Giza.  Giza Cemetery, Giza Plateau, Cairo, Egypt.  Side view of the Great Sphinx with the Great Pyramid of Khufu (Khufu) rising in the background.  The sides of the three pyramids of Giza are all oriented astronomically to be from north to south, and from east to west (see notes).

Ancient Egypt | History, government, culture, map and facts

Life in ancient Egypt

Ancient Egypt can be thought of as an oasis in the deserts of Northeast Africa, dependent on the annual flooding of the Sahara. Nile River to support it The country’s chief agricultural population Wealth came from the fertile floodplains of the Nile Valley, where the river flows between groups of limestone hills, and the Nile Delta, where it flows into several branches north of present-day Cairo. Between the floodplains and the hills is a variable strip of low desert that supports a certain amount of game. The Nile River was the only transportation artery in Egypt.

The first waterfall at Aswan, where the riverbed is cut into rapids by a belt of granite, was the only well-defined boundary of the country within a populated area. To the south lies the much less welcoming region of Nubia, where the river flows through low sandstone hills, which in most areas have left only a very narrow strip of arable land. Nubia was important to Egypt’s periodic southward expansion and access to products from farther south. West of the Nile was the arid desert, bisected by a series of oases about 125 to 185 miles (200 to 300 km) from the river and lacking in all other resources except a few minerals. The Eastern Desert, located between the Nile River and the Red Sea, was more important, as it supported a small Bedouin population and desert fishing, contained many mineral deposits, including gold, and was the route to the Red Sea.

To the northeast was the Isthmus of Suez. It was the main route of contact with the Sinai, from which turquoise and possibly copper came, and with Southwest Asia, the most important area of ​​cultural interaction in Egypt, from which stimuli were received for artistic development and crop varieties. The immigrants and invaders eventually crossed the isthmus into Egypt, drawn to the country’s stability and prosperity. From the end of the second millennium B.C.E. Subsequently, many land and sea attacks were launched along the eastern coast of the Mediterranean.

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At first, there was relatively little cultural contact via the Mediterranean Sea, but from early on, Egypt maintained trade relations with the Lebanese port of Byblos (present-day Byblos). Egypt needed few imports to maintain basic living standards, but quality timber was essential and unavailable within the country, so it was usually obtained from Lebanon. Minerals such as obsidian and lapis lazuli were imported from as far away as Anatolia and Afghanistan.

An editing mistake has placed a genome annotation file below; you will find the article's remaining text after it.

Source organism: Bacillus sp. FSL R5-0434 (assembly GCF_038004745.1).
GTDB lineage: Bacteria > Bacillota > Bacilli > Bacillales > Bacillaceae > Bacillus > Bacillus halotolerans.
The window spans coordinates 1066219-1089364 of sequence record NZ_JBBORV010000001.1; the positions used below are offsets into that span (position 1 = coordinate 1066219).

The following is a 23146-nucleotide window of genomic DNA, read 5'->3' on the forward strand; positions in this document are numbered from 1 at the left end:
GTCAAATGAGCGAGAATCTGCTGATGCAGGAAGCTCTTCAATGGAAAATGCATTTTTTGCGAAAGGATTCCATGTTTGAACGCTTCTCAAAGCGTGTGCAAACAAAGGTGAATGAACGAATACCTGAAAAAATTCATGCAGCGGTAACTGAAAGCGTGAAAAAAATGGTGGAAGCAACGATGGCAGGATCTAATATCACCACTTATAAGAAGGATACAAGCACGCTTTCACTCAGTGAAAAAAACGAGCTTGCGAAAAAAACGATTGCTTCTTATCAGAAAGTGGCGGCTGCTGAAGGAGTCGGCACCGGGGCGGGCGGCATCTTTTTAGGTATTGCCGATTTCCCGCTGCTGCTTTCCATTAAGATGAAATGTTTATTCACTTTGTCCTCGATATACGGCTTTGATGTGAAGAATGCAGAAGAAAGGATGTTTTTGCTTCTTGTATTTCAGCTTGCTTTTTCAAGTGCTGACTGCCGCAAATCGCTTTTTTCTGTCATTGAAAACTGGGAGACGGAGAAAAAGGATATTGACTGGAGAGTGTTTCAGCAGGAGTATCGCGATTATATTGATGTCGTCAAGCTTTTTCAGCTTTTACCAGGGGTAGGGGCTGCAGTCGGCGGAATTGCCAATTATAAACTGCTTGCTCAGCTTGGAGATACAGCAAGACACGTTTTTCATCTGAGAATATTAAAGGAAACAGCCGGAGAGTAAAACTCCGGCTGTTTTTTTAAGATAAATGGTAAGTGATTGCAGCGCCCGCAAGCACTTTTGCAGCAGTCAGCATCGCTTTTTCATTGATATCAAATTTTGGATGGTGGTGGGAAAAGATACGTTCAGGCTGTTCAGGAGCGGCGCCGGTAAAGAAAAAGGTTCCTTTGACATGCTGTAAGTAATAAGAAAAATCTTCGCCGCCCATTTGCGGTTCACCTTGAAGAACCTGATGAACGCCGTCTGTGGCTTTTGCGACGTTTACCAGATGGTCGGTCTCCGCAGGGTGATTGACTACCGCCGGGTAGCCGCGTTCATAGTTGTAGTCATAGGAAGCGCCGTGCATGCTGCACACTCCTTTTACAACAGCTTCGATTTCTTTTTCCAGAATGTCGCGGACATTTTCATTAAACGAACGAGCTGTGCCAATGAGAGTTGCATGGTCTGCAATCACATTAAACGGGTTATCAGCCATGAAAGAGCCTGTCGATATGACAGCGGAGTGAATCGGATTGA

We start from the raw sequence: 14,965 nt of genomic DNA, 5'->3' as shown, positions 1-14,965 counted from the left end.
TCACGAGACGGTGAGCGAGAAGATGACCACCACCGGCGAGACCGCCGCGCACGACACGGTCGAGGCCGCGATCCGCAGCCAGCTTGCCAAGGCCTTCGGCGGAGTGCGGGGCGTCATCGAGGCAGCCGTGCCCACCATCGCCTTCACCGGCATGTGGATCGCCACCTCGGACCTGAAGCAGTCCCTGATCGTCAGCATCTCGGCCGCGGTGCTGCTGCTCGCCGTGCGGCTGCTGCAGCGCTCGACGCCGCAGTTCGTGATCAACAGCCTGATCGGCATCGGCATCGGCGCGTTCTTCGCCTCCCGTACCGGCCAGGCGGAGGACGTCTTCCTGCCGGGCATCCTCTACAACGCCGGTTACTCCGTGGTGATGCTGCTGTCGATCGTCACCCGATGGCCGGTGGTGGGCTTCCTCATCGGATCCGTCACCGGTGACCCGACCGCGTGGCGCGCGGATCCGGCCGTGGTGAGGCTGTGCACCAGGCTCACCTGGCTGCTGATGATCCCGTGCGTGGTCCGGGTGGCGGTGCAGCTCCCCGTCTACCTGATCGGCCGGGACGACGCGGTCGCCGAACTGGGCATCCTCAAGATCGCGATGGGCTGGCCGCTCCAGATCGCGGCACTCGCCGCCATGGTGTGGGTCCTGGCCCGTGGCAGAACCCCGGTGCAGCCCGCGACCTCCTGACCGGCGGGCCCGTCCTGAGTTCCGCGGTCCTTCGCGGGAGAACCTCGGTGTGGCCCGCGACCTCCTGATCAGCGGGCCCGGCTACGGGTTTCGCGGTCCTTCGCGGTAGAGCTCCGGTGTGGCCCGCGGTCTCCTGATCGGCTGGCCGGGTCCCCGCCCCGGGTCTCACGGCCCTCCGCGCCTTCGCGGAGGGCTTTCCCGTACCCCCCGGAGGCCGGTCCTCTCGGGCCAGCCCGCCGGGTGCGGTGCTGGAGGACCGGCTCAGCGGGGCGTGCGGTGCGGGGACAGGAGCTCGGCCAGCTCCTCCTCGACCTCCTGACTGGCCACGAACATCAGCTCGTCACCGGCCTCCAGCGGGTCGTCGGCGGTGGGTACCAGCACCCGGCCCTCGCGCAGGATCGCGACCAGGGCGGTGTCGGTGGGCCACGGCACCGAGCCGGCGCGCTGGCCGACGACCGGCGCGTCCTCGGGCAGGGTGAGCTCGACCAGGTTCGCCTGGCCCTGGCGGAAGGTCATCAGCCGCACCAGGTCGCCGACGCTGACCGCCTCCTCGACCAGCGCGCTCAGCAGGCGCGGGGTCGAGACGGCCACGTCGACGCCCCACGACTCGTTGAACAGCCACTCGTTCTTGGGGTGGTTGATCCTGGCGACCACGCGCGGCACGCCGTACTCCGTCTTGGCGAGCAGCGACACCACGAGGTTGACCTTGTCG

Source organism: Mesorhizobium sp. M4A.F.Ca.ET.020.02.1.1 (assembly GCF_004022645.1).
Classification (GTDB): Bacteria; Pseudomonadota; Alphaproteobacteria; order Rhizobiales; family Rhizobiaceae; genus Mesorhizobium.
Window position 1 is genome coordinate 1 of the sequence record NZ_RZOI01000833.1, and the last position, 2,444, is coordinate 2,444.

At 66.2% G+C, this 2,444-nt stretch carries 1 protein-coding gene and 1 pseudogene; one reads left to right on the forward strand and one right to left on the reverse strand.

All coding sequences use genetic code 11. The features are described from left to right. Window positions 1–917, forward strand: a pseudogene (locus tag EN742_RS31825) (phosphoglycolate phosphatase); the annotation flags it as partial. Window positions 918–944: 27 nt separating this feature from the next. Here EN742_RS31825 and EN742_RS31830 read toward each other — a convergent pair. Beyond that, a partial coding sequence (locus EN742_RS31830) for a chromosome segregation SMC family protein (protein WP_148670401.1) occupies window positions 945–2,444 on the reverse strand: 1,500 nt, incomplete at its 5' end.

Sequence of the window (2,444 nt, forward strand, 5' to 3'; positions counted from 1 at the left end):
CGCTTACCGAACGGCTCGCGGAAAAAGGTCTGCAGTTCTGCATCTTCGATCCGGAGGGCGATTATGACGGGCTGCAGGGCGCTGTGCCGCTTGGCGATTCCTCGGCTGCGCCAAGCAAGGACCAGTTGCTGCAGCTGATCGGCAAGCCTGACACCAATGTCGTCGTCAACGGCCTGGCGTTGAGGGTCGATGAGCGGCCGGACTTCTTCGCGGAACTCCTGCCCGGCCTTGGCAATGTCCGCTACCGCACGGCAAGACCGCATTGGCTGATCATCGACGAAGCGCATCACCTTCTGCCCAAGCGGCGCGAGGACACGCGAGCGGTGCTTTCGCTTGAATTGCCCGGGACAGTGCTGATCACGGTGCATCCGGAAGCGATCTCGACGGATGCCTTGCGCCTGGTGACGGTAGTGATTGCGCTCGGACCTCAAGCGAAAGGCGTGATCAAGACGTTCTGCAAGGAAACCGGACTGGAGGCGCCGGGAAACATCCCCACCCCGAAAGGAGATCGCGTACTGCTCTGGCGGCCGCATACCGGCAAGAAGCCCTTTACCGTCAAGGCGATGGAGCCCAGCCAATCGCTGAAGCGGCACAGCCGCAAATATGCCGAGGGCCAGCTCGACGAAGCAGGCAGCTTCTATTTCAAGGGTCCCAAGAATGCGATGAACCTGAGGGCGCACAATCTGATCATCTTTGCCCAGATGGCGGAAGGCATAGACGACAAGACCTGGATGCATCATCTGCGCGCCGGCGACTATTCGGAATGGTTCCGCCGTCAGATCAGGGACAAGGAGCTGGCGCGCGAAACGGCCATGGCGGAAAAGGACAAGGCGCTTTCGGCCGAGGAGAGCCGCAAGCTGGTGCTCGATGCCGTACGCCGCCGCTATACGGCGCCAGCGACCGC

Agriculture focused on the cultivation of grain crops, mainly wheat (Tricom decocum) and barley (tacky crowd). The fertility of the land and the general predictability of flooding ensured a very high yield from a single annual crop. This productivity made it possible to store large surpluses to meet crop failures and also formed the main basis of Egyptian wealth, which existed until the establishment of the great empires in the first millennium AD. B.C.E.greater than any country in the ancient Middle East.

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Pond irrigation was achieved by simple means, and polycropping was not achieved maybe Until later times, with the exception, perhaps, of the lakeside region of Fayyum. As silt was deposited in the river, raising the level of the floodplains, and the land was reclaimed from the swamps, the area available for agriculture increased in the Nile Valley and the Delta, while grazing slowly decreased. In addition to grain crops, fruits and vegetables were important, irrigated throughout the year on small plots. Fish was also vital to the diet. Papyrus, which grew abundantly in swamps, was collected wild in later times cultivated. It may have been used as a food crop, and it was almost certainly used to make rope, mats, and sandals. Above all, it provided the material for the distinctive Egyptian writing, which, together with grain, were the chief exports of the country in the late Egyptian and then Greco-Roman periods.

Cattle were probably domesticated in northeastern Africa. The Egyptians kept many different draft animals and their products, showing some interest in the breeds and individuals that exist to this day in Sudan and East Africa. It is likely that the donkey, which was the main animal of transport (the camel did not become common until Roman times), was domesticated in the area. The original Egyptian sheep breed became extinct in the second millennium B.C.E. It was replaced by an Asian strain. Sheep were primarily a source of meat. Their wool was rarely used. Goats were more numerous than sheep. Pigs were also raised and eaten. Ducks and geese were kept for food, and many of the huge numbers of wild and migratory birds found in Egypt were captured and captured. Desert game, especially various species of antelope and mule deer, was hunted by the elite; Hunting wild lions and cattle was a royal privilege. Pets included dogs that were also used for hunting, cats, and monkeys. In addition, the Egyptians had a great interest and knowledge of most species of mammals, birds, reptiles, and fish in their country. environment.